6 Things You Should Know Before Declaring a Psychology Major – UConn Center for Career Development

Choosing a major is really exciting. You are ready to learn about your passion and begin preparing for your future education and career goals. For those who are interested in how people interact with the environment, each other, and their own minds, psychology may be an area for you. The choice of psychology major is more widespread than ever. Whether you have already declared or are thinking of declaring a psychology major, here are six things you need to know.

The field of psychology is very wide. You can do a lot with a degree in Psychology – almost every industry has a position available. Common areas of use in psychology include human resources development, education, hospitality, mental and physical health care. This broad range can be both pros and cons. Professionals mean that you can explore many different disciplines and gain many different experiences. However, the downside is that there are many things that can make it difficult to narrow down what you want to do. Take different psychology courses to better understand all the possibilities and think about what works best for you.

Do not self-diagnose or diagnose others. Learning all the different psychological terms is interesting and may feel related to or experienced with the content you are learning in class. However, that does not mean that you have enough knowledge to label yourself or others.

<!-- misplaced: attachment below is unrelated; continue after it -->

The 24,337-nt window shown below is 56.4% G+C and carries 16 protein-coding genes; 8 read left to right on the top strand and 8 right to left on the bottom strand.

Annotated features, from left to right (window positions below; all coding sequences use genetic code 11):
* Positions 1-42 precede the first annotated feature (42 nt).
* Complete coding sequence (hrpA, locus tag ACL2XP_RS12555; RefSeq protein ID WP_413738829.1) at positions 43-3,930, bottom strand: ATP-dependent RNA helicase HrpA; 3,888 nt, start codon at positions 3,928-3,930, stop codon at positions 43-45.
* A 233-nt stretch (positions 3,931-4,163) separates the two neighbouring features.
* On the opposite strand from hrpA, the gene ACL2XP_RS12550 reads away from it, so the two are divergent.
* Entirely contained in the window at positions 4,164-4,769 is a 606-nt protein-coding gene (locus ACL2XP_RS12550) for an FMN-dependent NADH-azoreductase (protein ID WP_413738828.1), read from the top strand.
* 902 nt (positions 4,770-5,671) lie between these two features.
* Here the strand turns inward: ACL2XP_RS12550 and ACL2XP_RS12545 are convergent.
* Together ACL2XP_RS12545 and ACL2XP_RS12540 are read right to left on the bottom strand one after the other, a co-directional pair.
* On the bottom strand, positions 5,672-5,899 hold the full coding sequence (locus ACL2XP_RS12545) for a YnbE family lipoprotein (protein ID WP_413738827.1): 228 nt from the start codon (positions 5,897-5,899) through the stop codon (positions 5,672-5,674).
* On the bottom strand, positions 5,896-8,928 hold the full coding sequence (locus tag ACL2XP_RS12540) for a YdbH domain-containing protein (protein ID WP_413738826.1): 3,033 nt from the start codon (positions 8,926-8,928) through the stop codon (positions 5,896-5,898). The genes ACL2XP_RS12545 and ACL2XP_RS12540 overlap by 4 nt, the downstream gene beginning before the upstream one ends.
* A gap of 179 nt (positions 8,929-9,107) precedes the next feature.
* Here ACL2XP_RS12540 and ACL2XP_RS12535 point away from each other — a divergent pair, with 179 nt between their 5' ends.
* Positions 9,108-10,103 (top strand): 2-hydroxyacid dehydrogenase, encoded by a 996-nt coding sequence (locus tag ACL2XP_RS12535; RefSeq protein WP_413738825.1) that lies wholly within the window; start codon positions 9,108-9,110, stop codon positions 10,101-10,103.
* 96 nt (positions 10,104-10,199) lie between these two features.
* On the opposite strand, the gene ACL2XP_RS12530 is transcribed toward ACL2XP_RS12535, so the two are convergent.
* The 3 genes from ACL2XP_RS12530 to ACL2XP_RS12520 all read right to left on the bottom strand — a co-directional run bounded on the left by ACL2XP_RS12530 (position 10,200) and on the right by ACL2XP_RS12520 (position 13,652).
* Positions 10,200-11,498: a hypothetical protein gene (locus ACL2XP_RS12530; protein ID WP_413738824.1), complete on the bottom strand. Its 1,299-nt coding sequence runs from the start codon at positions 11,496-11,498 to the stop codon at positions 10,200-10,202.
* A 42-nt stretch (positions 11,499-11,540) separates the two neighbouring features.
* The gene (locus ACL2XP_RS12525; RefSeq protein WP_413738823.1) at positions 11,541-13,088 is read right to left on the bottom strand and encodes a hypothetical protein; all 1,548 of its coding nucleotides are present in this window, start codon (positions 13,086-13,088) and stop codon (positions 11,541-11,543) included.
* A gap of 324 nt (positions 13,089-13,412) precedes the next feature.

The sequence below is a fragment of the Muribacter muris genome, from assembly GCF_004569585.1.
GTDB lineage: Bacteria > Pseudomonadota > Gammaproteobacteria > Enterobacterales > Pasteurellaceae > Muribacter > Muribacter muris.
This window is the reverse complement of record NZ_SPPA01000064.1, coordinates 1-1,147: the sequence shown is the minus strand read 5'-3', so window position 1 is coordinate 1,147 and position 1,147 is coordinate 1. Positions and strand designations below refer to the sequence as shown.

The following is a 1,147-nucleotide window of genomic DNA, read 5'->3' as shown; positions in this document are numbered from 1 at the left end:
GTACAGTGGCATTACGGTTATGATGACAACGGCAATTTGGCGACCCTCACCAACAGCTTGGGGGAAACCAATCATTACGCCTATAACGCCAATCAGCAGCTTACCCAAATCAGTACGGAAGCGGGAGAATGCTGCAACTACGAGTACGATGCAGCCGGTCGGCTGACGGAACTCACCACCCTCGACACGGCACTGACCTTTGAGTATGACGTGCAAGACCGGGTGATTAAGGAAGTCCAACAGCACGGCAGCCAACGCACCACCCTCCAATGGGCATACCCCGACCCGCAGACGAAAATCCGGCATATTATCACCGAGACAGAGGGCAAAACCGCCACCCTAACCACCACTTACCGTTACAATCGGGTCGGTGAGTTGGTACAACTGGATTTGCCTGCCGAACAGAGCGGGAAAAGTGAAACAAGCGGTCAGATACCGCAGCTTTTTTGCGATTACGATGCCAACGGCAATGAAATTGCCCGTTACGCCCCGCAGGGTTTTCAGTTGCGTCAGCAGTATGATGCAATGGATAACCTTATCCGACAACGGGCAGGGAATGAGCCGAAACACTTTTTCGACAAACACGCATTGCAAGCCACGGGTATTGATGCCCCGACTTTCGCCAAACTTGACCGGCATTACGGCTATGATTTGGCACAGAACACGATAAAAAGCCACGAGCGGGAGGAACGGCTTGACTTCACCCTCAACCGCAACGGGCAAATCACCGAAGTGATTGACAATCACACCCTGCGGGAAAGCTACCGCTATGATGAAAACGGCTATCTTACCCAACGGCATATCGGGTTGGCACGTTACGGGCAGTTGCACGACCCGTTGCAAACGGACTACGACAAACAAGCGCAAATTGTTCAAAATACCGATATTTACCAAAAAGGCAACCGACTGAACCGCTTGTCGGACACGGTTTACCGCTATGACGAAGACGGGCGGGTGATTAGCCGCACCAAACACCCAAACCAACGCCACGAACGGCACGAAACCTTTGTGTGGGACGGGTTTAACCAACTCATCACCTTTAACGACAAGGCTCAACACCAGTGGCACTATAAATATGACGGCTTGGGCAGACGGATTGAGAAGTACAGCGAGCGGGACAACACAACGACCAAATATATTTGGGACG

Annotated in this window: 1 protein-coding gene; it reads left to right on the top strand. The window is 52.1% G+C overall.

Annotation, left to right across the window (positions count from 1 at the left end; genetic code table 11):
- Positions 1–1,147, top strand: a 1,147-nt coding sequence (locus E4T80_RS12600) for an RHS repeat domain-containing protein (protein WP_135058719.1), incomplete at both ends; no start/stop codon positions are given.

Psychology is soft science. Psychology studies humans and human behavior. Other soft sciences include sociology and anthropology. Psychology requires the collection and analysis of data, but there are no formulas or equations found in hard science such as chemistry. However, you must take the Q course to meet the math elements and prepare to collect and analyze the data. Many psychology majors either conduct research at some point in their career or become part of the research, so it may be helpful to think about a topic of interest.

Self-doubt is normal. It’s normal for your major to feel less difficult and less demanding than other majors. If you major in psychology, you need to work hard to learn and remember different terms, conditions, disorders, parts of the brain, different aspects of behavior, developmental stages, and more. The list is as follows: Endlessly! Still, be confident and proud of your major and don’t let others discourage you. Your field is as important and necessary as any other field (McClary).

This field is growing steadily. The work of clinical, counseling, and school psychologists is projected to increase by 20%, and the position of I / O psychology is projected to increase by 19% (Clay). This is great news for the psychology department. So keep an eye out for research and internship opportunities that may pop up and gain as much experience as possible!

You learn about yourself. Psychology is a unique and diverse discipline. Learn about human behavior in general, especially those that have unique characteristics and characteristics, interests and passions, and how to use a degree in psychology to help others.

The resources referenced in this article contain useful information that is ideal for your psychology major. “”5 things in all psychology Mason McClary’s “Major Must Know” provides tips that students can use to help them navigate their major. The second article “Trend Report: Psychology is more popular than ever“According to Rebecca A. Clay, it provides insights into the job market for students with a degree in psychology.

Photo courtesy Marcus Winkler on Release the splash

6 Things You Should Know Before Declaring a Psychology Major – UConn Center for Career Development 6 Things You Should Know Before Declaring a Psychology Major – UConn Center for Career Development

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